[2] General Laws c. 152, § 50, provides, in pertinent part:

Whenever payments of any kind are not made within sixty days of being claimed by an employee, dependent or other party, and an order or decision requires that such payments be made, interest at a rate of ten percent per annum of all sums due from the date of the receipt of the notice of the claim by the department to the date of payment shall be required by such order or decision.

[3] The judge found the employee's treatment consisted of wearing a knee immobilizer, followed by ten rehabilitation sessions. (Dec. 4.)

[4] Although the judge adopted Dr. Freidberg's opinion on the issue of causation, and Dr. Freidberg's report states the employee's ACL was torn in the 1993 incident, his report does not state that it was torn again in 1998. (Ex. 8.)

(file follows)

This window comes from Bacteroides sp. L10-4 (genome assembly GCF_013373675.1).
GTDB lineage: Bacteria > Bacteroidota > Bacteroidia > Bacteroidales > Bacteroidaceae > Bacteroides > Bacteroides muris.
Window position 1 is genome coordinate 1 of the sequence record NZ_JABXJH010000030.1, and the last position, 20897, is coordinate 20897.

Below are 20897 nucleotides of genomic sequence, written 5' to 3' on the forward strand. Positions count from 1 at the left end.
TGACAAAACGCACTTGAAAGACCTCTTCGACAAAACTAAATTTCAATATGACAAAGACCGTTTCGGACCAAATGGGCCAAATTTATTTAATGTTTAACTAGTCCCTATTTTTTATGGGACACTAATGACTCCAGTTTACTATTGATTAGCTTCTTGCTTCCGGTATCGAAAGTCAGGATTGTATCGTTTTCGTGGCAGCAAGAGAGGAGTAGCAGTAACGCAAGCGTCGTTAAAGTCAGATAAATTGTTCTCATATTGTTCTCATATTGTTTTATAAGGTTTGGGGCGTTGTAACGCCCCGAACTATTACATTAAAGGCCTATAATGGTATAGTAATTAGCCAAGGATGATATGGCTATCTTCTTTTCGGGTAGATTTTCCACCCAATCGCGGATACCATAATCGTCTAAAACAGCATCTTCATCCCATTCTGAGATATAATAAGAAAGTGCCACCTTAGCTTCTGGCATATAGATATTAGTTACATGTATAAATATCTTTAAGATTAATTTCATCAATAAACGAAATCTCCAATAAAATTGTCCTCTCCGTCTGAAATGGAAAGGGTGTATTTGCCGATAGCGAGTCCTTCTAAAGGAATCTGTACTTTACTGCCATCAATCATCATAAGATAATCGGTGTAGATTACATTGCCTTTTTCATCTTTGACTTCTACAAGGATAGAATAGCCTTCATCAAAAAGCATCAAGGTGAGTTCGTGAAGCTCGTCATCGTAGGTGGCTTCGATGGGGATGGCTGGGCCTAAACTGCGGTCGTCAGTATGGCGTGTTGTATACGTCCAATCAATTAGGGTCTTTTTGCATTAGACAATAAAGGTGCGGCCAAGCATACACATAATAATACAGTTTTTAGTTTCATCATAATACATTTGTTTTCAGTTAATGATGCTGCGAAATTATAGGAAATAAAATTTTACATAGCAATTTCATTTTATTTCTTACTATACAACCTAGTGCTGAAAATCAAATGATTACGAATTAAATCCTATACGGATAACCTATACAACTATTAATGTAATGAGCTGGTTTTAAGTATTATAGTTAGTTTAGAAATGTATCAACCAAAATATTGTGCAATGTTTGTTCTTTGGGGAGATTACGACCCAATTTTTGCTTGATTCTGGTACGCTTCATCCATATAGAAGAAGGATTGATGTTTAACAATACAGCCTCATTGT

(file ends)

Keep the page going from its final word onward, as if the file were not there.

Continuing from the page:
[5] General Laws c. 152, § 35E, states in pertinent part,

Any employee who is at least sixty-five years of age and has been out of the labor force for a period of at least two years and is eligible for old age benefits pursuant to the federal social security act or eligible for benefits from a public or private pension which is paid in part or entirely by an employer shall not be entitled to benefits under sections thirty-four or thirty-five unless such employee can establish that but for the injury, he or she would have remained active in the labor market.